He says 40 percent of Clackamas High students participate in athletics at some time during the school year and, if you include activities such as band, orchestra, speech, choir, cheer and dance, its a much higher number.
Erdman says he is proud that we kept all of our sports during the economic downturn. We have not lost a sport at Clackamas in my 14 years.
Erdman added an intramural basketball program nine years ago, which has 120 boys and girls participating today.
Erdman has been instrumental in the improvement and expansion of facilities at Clackamas. During his tenure, the grass turf on the football stadium field was replaced by artificial turf, visitors seating was expanded at the stadium, the Big House hitting facility was added for baseball and softball, baseball got an artificial turf infield, and the high school weight room was expanded threefold.
I was one of the leading proponents for artificial turf [for the football field], Erdman says. And its been a boon to our community, used by youth and high school teams for practices and games, the marching band, physical education classes.... Its increased the usage of the facility fourteen times. With grass, it sat idle most of the year.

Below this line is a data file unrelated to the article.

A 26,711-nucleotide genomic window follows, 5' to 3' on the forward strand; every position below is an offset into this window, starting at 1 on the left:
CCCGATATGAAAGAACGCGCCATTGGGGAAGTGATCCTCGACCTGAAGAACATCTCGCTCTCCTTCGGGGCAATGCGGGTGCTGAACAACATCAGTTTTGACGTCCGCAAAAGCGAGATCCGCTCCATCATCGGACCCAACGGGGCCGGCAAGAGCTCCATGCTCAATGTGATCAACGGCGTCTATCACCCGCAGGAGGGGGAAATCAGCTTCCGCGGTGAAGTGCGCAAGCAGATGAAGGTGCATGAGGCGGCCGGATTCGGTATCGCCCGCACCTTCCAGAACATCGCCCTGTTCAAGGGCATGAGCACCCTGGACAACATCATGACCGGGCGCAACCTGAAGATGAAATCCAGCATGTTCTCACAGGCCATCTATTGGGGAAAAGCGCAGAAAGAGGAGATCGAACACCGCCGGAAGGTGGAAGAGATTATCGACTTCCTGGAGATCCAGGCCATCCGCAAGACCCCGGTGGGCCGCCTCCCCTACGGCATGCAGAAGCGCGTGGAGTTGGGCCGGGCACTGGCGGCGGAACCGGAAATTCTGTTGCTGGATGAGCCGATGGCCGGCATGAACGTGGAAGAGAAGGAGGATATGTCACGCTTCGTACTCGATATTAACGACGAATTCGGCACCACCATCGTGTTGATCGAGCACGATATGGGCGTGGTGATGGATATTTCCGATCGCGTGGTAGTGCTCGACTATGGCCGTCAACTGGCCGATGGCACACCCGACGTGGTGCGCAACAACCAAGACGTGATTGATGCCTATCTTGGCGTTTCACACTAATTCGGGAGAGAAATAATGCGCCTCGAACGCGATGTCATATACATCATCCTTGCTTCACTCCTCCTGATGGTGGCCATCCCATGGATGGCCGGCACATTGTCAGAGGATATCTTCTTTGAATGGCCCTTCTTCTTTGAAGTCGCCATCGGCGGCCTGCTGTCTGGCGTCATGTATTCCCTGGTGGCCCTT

Before Clackamas, Erdman was a teacher and coach at his high school alma mater, Madison, for 16 years, and at Cleveland for two years. He was athletic director at Putnam for one year, before the job opened up at Clackamas. He was a student teacher at Lakeridge, where he assisted Tom Smythe, and one of his players was longtime area coach Mike Fanger.
Erdmans Madison baseball teams were quite successful, winning six league championships, advancing to the state playoffs every year, and winning the state championship in 1997.
Erdman has received a number of honors as athlete, coach and administrator. He was named Three Rivers League Athletic Director of the Year in 2008 and 2009 and Oregon Class 6A Athletic Director of the Year in 2009.